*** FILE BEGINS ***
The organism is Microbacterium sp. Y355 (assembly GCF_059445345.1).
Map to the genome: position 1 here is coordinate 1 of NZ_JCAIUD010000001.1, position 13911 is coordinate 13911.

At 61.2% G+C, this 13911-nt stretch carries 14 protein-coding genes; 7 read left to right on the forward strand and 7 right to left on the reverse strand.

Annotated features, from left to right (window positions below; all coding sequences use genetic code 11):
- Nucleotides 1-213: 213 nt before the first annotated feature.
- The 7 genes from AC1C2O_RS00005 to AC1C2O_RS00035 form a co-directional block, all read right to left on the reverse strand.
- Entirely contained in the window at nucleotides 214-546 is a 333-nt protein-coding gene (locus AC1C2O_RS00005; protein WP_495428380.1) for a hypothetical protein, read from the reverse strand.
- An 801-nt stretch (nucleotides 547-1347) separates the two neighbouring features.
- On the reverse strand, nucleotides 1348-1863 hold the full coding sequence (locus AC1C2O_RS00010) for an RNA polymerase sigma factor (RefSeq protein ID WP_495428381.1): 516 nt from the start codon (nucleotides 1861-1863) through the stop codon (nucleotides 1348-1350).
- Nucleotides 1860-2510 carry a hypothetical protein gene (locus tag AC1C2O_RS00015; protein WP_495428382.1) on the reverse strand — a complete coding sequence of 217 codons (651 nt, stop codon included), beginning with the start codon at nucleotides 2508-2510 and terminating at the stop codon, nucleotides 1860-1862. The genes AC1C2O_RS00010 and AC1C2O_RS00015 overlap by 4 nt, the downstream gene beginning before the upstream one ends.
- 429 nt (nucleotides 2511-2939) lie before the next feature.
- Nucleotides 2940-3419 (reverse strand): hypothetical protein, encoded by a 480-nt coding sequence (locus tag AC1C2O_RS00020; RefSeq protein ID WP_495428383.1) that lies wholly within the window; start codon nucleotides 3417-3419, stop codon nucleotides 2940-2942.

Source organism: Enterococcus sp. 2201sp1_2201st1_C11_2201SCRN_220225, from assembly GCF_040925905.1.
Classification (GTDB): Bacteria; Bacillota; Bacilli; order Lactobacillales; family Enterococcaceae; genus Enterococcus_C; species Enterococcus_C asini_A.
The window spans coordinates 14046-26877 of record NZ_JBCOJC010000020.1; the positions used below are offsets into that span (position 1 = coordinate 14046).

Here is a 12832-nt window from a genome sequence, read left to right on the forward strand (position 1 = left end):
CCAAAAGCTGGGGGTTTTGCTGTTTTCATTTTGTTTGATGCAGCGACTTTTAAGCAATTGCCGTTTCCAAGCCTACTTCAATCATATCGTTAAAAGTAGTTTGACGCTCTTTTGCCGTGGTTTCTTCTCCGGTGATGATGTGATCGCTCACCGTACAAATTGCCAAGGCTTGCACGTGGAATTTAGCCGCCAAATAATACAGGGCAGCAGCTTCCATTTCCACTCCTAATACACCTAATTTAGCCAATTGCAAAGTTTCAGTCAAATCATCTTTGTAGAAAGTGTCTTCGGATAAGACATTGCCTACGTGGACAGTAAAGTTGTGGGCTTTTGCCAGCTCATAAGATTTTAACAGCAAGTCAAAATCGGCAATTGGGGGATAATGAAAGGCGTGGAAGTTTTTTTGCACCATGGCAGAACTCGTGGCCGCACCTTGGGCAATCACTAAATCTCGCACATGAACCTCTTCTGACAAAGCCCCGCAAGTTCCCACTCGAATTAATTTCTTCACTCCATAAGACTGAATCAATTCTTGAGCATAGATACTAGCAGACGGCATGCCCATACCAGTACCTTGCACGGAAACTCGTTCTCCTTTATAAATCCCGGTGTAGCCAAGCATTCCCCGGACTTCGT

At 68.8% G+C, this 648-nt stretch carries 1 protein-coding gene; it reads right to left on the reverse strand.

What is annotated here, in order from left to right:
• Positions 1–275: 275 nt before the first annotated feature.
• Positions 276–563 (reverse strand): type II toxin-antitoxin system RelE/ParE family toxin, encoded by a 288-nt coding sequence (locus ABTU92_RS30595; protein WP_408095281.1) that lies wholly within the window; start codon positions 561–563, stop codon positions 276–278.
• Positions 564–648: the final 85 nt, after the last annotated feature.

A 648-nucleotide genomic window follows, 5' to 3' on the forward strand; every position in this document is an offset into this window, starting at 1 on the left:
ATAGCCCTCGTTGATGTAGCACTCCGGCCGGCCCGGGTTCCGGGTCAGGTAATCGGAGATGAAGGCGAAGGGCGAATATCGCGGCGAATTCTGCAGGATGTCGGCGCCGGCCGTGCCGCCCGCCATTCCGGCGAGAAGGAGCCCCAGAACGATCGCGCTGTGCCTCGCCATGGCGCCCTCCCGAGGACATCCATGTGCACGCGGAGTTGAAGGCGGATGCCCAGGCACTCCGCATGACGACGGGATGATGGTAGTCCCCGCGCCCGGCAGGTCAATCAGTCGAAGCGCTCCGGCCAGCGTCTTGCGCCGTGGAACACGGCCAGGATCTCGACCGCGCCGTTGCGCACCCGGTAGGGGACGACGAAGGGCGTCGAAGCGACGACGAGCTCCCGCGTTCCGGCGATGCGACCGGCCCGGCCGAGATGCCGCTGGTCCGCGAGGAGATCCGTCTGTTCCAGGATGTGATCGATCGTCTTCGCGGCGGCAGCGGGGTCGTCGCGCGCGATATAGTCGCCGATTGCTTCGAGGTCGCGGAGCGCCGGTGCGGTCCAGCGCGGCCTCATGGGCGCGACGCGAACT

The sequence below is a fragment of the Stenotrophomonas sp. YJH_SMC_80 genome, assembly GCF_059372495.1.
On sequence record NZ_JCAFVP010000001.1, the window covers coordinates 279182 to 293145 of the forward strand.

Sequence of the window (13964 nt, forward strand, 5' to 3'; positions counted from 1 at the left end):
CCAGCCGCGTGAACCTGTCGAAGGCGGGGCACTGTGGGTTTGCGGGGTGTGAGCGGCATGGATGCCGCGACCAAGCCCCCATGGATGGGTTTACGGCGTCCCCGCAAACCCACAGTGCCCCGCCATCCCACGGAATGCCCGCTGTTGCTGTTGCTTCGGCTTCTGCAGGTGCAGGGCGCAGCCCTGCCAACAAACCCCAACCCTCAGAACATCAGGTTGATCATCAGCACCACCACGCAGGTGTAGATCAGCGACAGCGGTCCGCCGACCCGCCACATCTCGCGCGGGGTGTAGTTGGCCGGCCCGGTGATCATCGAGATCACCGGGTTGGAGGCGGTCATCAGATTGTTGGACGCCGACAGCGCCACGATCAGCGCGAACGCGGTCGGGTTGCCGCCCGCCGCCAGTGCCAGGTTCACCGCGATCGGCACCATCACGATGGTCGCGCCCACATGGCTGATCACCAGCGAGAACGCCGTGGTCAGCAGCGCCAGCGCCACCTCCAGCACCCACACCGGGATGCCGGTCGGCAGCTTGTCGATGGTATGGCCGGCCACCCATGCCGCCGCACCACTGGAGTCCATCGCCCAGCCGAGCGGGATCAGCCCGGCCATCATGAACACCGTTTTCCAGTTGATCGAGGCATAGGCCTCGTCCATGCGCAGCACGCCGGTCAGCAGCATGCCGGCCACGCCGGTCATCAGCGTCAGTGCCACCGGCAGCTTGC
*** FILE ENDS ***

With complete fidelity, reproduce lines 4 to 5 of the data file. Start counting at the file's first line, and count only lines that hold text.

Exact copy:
Annotated features, from left to right (window positions below; all coding sequences use genetic code 11):
- Nucleotides 1-213: 213 nt before the first annotated feature.